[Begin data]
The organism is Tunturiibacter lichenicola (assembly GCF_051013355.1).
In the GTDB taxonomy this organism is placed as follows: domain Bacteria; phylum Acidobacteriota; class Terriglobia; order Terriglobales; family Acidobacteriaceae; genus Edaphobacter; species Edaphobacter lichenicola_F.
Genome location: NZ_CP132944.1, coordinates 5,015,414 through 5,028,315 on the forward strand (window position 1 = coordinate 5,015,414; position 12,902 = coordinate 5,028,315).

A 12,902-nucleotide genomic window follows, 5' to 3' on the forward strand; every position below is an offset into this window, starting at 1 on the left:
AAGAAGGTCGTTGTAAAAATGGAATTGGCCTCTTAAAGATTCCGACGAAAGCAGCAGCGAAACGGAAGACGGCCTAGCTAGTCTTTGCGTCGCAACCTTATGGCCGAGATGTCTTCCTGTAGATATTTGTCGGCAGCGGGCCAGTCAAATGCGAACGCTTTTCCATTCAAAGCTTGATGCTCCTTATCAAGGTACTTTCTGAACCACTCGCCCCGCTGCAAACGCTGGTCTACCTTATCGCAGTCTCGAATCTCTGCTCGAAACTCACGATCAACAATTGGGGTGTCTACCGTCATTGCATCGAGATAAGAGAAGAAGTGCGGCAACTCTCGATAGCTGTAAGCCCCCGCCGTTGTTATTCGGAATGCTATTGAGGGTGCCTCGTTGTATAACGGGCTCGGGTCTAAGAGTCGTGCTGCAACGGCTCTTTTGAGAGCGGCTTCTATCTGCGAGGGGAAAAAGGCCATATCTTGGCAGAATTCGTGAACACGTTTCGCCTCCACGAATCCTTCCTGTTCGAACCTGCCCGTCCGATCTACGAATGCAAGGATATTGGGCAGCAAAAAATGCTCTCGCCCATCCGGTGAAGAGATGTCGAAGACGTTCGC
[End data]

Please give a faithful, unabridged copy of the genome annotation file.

The organism is Tunturiibacter lichenicola (assembly GCF_051013355.1).
In the GTDB taxonomy this organism is placed as follows: domain Bacteria; phylum Acidobacteriota; class Terriglobia; order Terriglobales; family Acidobacteriaceae; genus Edaphobacter; species Edaphobacter lichenicola_F.
Genome location: NZ_CP132944.1, coordinates 5,015,414 through 5,028,315 on the forward strand (window position 1 = coordinate 5,015,414; position 12,902 = coordinate 5,028,315).

A 12,902-nucleotide genomic window follows, 5' to 3' on the forward strand; every position below is an offset into this window, starting at 1 on the left:
AAGAAGGTCGTTGTAAAAATGGAATTGGCCTCTTAAAGATTCCGACGAAAGCAGCAGCGAAACGGAAGACGGCCTAGCTAGTCTTTGCGTCGCAACCTTATGGCCGAGATGTCTTCCTGTAGATATTTGTCGGCAGCGGGCCAGTCAAATGCGAACGCTTTTCCATTCAAAGCTTGATGCTCCTTATCAAGGTACTTTCTGAACCACTCGCCCCGCTGCAAACGCTGGTCTACCTTATCGCAGTCTCGAATCTCTGCTCGAAACTCACGATCAACAATTGGGGTGTCTACCGTCATTGCATCGAGATAAGAGAAGAAGTGCGGCAACTCTCGATAGCTGTAAGCCCCCGCCGTTGTTATTCGGAATGCTATTGAGGGTGCCTCGTTGTATAACGGGCTCGGGTCTAAGAGTCGTGCTGCAACGGCTCTTTTGAGAGCGGCTTCTATCTGCGAGGGGAAAAAGGCCATATCTTGGCAGAATTCGTGAACACGTTTCGCCTCCACGAATCCTTCCTGTTCGAACCTGCCCGTCCGATCTACGAATGCAAGGATATTGGGCAGCAAAAAATGCTCTCGCCCATCCGGTGAAGAGATGTCGAAGACGTTCGC